This web page was produced as an assignment for an undergraduate course at Davidson College.


File:The transcriptome of pluripotent cells..jpg

The transcriptome of a pluripotent cell. Image from Wiki Commons


What is a transcriptome?

A transcriptome refers to the full set of all transcripts of RNA molecules in a single cell, tissue type or organism at any given time. The transcriptome is derived from a small percentage of the genome transcribed into RNA molecules. In humans, the transcript percent is less than 5% (Adam 2008). The transcripts take up the intermediate step between genes and proteins, but includes non-coding RNA (ncRNA) such as transfer RNA (tRNA) and ribosmal RNA (rRNA) as well.


The importance of transcriptomes

Unlike the stable genome, transcriptomes are fairly dynamic and actively changing due to many factors such as external environmental conditions. As a precursor to proteomes, transcriptomes can help piece together the gap between the genetic code and the functional molecules of a cell. Because transcriptomes are comprised of RNA molecules, including mRNA, the transcripts can be measured quantitatively to infer different types of gene expression levels or activity from a single cell. Thus, transcriptomics plays an important role in painting the complex picture of the cellular mechanism and functional genomics.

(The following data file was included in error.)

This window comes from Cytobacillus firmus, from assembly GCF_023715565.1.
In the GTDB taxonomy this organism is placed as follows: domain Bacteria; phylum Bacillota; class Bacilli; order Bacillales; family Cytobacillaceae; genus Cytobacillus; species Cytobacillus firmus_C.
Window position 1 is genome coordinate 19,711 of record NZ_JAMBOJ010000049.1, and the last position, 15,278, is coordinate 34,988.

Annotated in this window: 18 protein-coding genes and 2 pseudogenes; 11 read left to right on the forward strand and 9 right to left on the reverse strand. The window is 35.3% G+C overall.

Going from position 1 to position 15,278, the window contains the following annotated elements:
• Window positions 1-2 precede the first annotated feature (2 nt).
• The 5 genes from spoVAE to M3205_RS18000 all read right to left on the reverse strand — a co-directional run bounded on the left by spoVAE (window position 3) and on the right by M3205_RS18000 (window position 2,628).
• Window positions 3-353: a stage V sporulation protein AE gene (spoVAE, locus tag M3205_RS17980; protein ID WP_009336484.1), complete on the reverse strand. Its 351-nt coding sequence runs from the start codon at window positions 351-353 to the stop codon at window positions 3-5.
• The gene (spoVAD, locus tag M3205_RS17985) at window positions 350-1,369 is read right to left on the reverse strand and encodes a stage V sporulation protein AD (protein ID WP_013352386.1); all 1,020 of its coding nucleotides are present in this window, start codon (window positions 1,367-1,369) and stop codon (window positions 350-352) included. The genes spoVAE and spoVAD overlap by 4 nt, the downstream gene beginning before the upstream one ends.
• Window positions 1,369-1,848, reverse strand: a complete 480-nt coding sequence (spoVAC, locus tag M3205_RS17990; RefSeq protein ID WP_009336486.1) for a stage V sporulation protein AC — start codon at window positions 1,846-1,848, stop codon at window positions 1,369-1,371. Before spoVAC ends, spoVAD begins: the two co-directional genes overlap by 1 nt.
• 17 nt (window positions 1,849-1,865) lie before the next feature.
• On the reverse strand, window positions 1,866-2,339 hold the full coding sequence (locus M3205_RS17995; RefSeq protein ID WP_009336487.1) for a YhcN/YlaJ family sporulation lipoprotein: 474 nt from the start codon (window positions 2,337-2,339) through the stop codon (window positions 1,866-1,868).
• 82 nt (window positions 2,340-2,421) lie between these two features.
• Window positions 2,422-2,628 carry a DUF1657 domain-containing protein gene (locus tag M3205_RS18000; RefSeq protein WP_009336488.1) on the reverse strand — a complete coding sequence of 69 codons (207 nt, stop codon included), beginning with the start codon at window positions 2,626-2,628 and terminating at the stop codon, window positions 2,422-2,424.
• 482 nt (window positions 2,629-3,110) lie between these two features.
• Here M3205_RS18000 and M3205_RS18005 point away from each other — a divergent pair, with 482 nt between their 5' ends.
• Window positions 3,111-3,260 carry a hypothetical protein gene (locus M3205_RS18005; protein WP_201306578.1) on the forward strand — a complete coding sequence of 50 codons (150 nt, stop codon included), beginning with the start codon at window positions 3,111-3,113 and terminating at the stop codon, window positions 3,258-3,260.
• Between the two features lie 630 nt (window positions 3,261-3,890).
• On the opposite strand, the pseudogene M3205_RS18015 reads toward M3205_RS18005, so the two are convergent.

Methods for Analysis

Traditionally, microarrays are used to examine the transcriptome for their cost-effectiveness and means to compare mRNA levels. Recently, advances in next generation RNA sequencing technology (RNA-Seq) has allowed a more direct way of measuring an entire transcriptome at the nucleotide level, adding to our knowledge of the complexity of the transcriptome. RNA-seq is emerging to be the preferred analysis method. Another student webpage on RNA-seq can be found here.


Single-cell transcriptome analysis methods. Adapted from Tang et al 2011



Transcriptomics is particularly useful in epidemiology studies, especially for research in cancer. Transcriptome indication of gene activity makes it particularly useful for research of the unique properties of stem cells in human development.



Adams, J. (2008) Transcriptome: connecting the genome to gene function. Nature Education 1(1):195

Tang, F., Lao, K., Surani, M. (2011) Development and applications of single-cell transcriptome analysis. Nature Methods 8. doi:10.1038/nmeth.1557


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